Fukushima Daiichi - A Disaster Overshadowed By World Events!

by
Sameera Ehteram
There is an onslaught of war and devastation around the world. The news is overflowing with the riots, killings and revolutions in the middle east, what each and every country has to say about it as well as what Miley Cyrus did and which celebrity is separated from whom!

Dangers Of Fukushima

There is an onslaught of war and devastation around the world. The news is overflowing with the riots, killings and revolutions in the middle east, what each and every country has to say about it as well as what Miley Cyrus did and which celebrity is separated from whom!

Overshadowed and largely ignored in all this news is Japan’s time bomb: The Fukushima nuclear plant!

Following a major earthquake in March 2011, tsunami disabled the power supply and cooling of three Fukushima Daiichi reactors.

The peak release of radiation in the sea around Fukushima came about a month after the earthquake and tsunami.

Luckily there were no reported deaths or sickness from the radiation sickness but over 100,000 people had to be evacuated from their homes.

Ocean currents have dispersed the plume over a large area and have even sent the diluted radiation towards the West Coast of the US.

What is happening?

Dangers Of Fukushima

As of October 09, radiation levels in seawater just outside one of the damaged Fukushima reactors spiked this week to the highest level in two years, the operator of the crippled Japanese nuclear plant.

Radiation levels on Wednesday, the day six workers were exposed to highly radioactive water, jumped 13 times the previous day's reading, the highest levels since late 2011.

In the latest incident, a worker mistakenly detached a pipe connected to a treatment system, releasing seven tons of highly radioactive water.

Radiation from water leaking from the facility is mostly confined to the harbor around the plant, officials have said.

In September, Prime Minister Shinzo Abe promised the International Olympic Committee that radioactive water problems at Fukushima were "under control" and any contamination is limited to the harbor next to the Fukushima plant.

Dangers

Dangers Of Fukushima

The possibility of contaminated water being leaked can be very serious.

  • This could also be extremely dangerous for the marine life and hence a terrible blow to Japan's fishing industry.

In March fish caught close to the Fukushima plant was found to have levels of contamination. Luckily California’s coast, which is bound to get some of this contamination over time, will not be this dangerous and its impact is calculated to be much lesser.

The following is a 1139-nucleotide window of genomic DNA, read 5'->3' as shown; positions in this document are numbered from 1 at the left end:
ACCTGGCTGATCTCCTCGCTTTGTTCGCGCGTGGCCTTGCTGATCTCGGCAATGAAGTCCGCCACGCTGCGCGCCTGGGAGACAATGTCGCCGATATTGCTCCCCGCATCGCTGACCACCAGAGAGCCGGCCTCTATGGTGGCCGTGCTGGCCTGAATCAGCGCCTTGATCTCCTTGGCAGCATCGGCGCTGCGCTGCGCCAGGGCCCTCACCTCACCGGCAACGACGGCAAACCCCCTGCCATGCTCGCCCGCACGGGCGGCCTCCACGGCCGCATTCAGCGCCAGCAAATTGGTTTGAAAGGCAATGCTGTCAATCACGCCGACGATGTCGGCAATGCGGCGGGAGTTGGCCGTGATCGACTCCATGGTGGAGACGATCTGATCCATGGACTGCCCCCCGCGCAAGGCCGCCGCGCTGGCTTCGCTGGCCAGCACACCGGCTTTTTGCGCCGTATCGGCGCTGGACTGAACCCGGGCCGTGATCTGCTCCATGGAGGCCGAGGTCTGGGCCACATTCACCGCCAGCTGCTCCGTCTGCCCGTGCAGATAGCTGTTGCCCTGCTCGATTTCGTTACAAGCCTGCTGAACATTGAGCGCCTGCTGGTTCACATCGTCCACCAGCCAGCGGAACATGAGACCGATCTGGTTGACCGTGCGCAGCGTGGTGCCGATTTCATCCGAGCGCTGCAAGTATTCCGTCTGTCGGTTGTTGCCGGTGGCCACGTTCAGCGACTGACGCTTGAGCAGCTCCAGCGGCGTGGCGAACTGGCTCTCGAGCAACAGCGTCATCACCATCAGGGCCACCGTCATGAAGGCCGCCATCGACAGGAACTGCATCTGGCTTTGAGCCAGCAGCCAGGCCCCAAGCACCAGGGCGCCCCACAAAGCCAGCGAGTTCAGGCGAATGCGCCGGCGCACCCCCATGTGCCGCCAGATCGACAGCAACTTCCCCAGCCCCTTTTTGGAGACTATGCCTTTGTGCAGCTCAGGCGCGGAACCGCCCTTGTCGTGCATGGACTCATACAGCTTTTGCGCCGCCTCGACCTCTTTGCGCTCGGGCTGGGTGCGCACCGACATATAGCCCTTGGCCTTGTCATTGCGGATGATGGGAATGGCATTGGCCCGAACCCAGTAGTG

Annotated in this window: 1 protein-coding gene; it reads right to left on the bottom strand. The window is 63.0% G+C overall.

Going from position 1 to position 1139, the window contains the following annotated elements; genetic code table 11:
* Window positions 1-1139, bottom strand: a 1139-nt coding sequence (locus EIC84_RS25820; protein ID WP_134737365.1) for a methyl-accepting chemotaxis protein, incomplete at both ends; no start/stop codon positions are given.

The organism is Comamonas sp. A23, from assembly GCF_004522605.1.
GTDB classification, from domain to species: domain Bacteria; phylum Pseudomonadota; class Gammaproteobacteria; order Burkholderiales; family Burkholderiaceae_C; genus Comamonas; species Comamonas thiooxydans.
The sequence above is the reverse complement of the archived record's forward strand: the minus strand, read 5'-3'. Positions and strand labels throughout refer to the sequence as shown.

• The vegetation around the area is suffering and the effects are to last a long, long time!

The cleanup involves removal large amounts of soil, leaves and plants from the area, which in itself is an environmental disaster.

  • Diseases and deformities related to radiation exposure are bound to spring up.

At least 1,000 sq km of land near Fukushima will be cleaned up when workers power-spray buildings, scrape soil off fields, and remove fallen leaves and undergrowth from woods.

The biggest fear is that however, whether the area will be completely safe and clean is not confirmed!

You may also like to read: Fukushima Daiichi Nuclear Radiation Disaster Produces Mutant Veggies And Fruits (PHOTOS)

What is being done?

Workers are injecting chemicals to harden the ground on the seaside of the Fukushima reactor buildings to prevent contaminated water from flowing out to the ocean. The pressure from pumping chemicals into the ground pushed some contaminated soil out into the port area.

In September, water was being used to cool melted nuclear fuel in three reactor basements, where it became contaminated and then mixed with groundwater seeping down from the hills behind the plant. The site's tanks, basements and pits contain an estimated 338,000 tons of tainted water.

Tepco has been pumping water over the reactors to keep them cool, and storing the radioactive waste water as well as contaminated ground water in ever-growing numbers of above-ground tanks.

Japan has pledged nearly $500m to contain the leaks and decontaminate the radioactive water. Out of this amount, approximately, $32m will be used to build an underground wall of frozen earth around the damaged reactors to contain groundwater flows.

There are also plans to improve a water-treatment system meant to reduce radiation levels.

However, it is to be kept in mind that all this will probably take decades! Also, the technology to be used is so far unproven.

What will eventually be done, if all goes well, is that the water will be filtered, treated and discharged in to the sea. How well, the system will work; will only be proven with time!

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